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Does It Matter How Your Landlord Finances Your Property?

Credit Market Spillover Effects to the Real Economy: Evidence from Rental Housing Evictions
Brent W. Ambrose, Xudong An, and Luis A. Lopez
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The number of rental properties backed by government sponsored entities (GSEs)—Fannie Mae, Freddie Mac, and Ginnie Mae—has increased in wake of the 2008 financial crisis, but little is known about how this has affected tenants. A recent study suggests rental property financing and debt service support could be influencing how landlords engage with tenants.

Rental properties are generally financed through either private channels or the GSEs. Government-backed financing could provide less expensive financing because of its government guarantee. GSEs are also mandated to provide credit to underserved areas and support affordable housing initiatives, and they may provide relief to the housing market during crises. All these factors may reduce the likelihood of a GSE-financed property evicting renters during a shock.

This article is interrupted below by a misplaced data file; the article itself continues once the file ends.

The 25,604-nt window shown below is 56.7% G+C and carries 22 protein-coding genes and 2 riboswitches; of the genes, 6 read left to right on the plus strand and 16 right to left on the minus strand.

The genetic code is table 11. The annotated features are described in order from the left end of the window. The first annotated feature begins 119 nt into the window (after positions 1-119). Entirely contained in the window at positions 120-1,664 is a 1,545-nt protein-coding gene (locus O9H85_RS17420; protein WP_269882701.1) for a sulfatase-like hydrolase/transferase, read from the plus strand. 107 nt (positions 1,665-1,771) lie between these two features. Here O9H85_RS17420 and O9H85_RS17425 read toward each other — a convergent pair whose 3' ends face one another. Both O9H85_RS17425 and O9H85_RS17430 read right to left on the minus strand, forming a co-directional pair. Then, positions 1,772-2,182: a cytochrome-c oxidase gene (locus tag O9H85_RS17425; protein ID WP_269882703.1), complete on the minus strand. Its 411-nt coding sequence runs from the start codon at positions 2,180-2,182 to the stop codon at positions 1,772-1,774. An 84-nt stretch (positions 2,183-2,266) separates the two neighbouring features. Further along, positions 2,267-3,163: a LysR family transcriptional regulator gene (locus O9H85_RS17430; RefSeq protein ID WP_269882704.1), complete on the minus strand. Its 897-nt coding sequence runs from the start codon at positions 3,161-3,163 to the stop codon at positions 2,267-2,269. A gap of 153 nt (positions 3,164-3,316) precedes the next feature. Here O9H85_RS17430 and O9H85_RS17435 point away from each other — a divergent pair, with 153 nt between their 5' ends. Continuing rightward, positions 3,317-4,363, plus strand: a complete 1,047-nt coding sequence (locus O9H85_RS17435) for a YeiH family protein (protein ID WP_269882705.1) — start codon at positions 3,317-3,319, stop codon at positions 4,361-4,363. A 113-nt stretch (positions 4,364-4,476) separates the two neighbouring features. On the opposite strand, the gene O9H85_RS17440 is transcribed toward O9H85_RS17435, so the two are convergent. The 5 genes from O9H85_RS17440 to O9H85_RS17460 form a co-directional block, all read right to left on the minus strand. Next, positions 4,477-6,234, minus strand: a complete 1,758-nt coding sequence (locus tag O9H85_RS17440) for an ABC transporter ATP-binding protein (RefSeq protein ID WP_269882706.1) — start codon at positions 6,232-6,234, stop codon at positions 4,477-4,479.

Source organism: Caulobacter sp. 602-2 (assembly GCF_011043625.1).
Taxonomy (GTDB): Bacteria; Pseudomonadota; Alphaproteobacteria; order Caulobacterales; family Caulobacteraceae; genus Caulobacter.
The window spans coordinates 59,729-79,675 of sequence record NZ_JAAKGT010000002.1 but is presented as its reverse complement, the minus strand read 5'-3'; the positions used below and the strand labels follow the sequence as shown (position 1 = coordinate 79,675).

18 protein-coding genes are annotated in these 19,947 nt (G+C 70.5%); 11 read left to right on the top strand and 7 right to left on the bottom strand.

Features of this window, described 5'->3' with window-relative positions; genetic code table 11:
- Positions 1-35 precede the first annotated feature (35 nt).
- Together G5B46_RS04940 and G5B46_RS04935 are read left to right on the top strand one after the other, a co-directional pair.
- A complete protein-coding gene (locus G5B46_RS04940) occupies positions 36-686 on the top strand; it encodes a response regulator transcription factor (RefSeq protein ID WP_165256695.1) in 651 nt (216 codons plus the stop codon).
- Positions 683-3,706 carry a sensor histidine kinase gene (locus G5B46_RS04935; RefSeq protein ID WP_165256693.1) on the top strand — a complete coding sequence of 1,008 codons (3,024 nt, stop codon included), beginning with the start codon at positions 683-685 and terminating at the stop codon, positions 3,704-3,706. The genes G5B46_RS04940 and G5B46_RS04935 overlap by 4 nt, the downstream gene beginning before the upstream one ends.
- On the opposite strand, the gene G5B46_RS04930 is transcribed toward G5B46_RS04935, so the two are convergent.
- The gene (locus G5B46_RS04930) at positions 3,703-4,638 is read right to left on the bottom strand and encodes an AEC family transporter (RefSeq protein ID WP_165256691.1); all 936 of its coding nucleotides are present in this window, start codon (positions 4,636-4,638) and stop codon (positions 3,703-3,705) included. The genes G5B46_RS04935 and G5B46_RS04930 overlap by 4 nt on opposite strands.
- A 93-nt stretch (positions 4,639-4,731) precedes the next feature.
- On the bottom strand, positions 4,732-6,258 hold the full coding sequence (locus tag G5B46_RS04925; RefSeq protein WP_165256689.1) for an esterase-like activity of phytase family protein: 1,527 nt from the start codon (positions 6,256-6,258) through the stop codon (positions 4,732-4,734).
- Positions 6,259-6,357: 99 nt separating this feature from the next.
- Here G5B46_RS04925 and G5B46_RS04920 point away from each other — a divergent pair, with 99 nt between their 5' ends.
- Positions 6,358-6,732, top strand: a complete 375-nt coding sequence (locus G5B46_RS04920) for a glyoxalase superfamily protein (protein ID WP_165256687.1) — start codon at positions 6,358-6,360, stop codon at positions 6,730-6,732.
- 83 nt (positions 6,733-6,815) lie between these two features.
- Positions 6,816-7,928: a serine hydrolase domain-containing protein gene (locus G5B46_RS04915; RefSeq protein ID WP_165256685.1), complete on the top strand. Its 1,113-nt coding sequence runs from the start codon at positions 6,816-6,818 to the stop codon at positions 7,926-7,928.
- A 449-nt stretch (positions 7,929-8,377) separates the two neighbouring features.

The authors of this study created a model to explore how the choice of lender can factor into landlords’ decisions when dealing with tenants. To test this model, they used eviction data from the Princeton Eviction Lab, which include more than 80 million records on evictions and eviction filings collected from court records, state provided reports on landlord-tenant cases, and legacy datasets of public eviction records. They combined this with data on multifamily loans obtained from Trepp, which contain information on more than 92,000 multifamily loans performing between 2000 and 2016. Researchers then used a panel data model with fixed effects to run various analyses that estimate landlord action and eviction risk.

Key findings
  • Having a GSE loan is associated with a lower likelihood that a landlord would pursue an eviction.
  • Evictions are more likely to be prevalent in areas where most multifamily loans are originated via nonagency lenders. Increasing the share of GSE-backed properties in a given market would lower eviction rates.
  • There could have been more than 39,000 evictions in the second quarter of 2020 in the selected 12 large cities if there were no government interventions or moratoria. These cities would have experienced about 20 percent more evictions without GSE financing during the pandemic.
Policy implications
  • GSE policy changes affect renters and the larger economy, and it is critical for policymakers to understand these spillover effects when making decisions.
  • Federal policymakers should consider including multifamily credit supply as a metric when evaluating how GSEs are meeting affordable housing mandates.
  • Moratoriums and other eviction protection policies were effective at reducing evictions in 2020.